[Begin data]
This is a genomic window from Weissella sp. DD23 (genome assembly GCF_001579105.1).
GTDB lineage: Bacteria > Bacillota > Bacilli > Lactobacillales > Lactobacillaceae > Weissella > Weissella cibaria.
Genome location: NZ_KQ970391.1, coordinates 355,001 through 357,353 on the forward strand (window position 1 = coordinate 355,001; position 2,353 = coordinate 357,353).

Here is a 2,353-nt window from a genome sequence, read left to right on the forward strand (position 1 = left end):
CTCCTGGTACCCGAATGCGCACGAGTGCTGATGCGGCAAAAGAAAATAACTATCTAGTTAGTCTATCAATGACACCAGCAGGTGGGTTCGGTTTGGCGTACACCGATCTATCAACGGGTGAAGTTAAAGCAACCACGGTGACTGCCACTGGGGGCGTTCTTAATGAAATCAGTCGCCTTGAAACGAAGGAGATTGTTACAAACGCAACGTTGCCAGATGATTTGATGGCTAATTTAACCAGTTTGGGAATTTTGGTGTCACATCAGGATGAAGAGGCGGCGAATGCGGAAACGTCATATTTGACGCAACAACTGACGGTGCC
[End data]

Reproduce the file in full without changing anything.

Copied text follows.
This is a genomic window from Weissella sp. DD23 (genome assembly GCF_001579105.1).
GTDB lineage: Bacteria > Bacillota > Bacilli > Lactobacillales > Lactobacillaceae > Weissella > Weissella cibaria.
Genome location: NZ_KQ970391.1, coordinates 355,001 through 357,353 on the forward strand (window position 1 = coordinate 355,001; position 2,353 = coordinate 357,353).

Here is a 2,353-nt window from a genome sequence, read left to right on the forward strand (position 1 = left end):
CTCCTGGTACCCGAATGCGCACGAGTGCTGATGCGGCAAAAGAAAATAACTATCTAGTTAGTCTATCAATGACACCAGCAGGTGGGTTCGGTTTGGCGTACACCGATCTATCAACGGGTGAAGTTAAAGCAACCACGGTGACTGCCACTGGGGGCGTTCTTAATGAAATCAGTCGCCTTGAAACGAAGGAGATTGTTACAAACGCAACGTTGCCAGATGATTTGATGGCTAATTTAACCAGTTTGGGAATTTTGGTGTCACATCAGGATGAAGAGGCGGCGAATGCGGAAACGTCATATTTGACGCAACAACTGACGGTGCC